But we can’t just look at big league payroll, there are other necessary expenditures that need to be anticipated. Last year draft pool money increased by 4.2% and international pool money increased by 4.8% from their respective 2017 levels. Factoring in similar inflation while removing the bonus monies that came with the team’s revenue sharing exception allows us to predict what Oakland’s draft and international pools will look like during the 2019-2021 period. (The A’s just traded their Comp A pick as part of the Profar package, which is reflected in these numbers.) My draft estimates presume Oakland lands the 29th overall pick three years running.

Spending Estimate

This allows us to see where we might need to tap into the BAMTech money. My Annual Revenue baseline doesn’t factor increases in ticket prices or attendance or merchandise sales, all of which could be expected if the A’s keep winning 90+ games a year. The short, short and over-simplified answer is that the BAMTech money and the current revenues are enough to cover payroll for the next two seasons and there are a multitude of player personnel decisions available to free up funds for 2021 as well. While I believe the A’s would prefer to get Khris Davis signed to an extension that would lower his AAV, there’s minimal downside to having to offer him a Qualifying Offer next winter; they can afford to have him say “Yes”. The recent roster moves clearly illustrate that Oakland is looking at the next two years as a window of contention. We can expect the Front Office to be aggressive at the July Trade Deadline if the team is playing well and I think the A’s will be willing to pay a premium to land an asset they can control through 2020.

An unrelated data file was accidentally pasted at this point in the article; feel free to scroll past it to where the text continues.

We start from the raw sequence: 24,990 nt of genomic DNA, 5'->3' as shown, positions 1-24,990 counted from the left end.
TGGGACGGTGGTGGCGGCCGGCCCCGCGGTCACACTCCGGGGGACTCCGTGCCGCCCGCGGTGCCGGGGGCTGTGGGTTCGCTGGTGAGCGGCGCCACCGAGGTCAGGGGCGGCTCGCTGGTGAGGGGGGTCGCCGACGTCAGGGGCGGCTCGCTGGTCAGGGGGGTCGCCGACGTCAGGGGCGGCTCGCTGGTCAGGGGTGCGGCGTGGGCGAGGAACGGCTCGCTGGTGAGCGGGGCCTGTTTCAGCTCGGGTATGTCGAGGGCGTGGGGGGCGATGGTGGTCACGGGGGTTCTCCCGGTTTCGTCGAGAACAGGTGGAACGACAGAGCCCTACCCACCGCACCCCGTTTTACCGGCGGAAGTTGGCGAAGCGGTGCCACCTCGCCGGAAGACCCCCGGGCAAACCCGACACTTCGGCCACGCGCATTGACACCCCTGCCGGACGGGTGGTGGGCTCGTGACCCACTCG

So where does this leave the rebuild?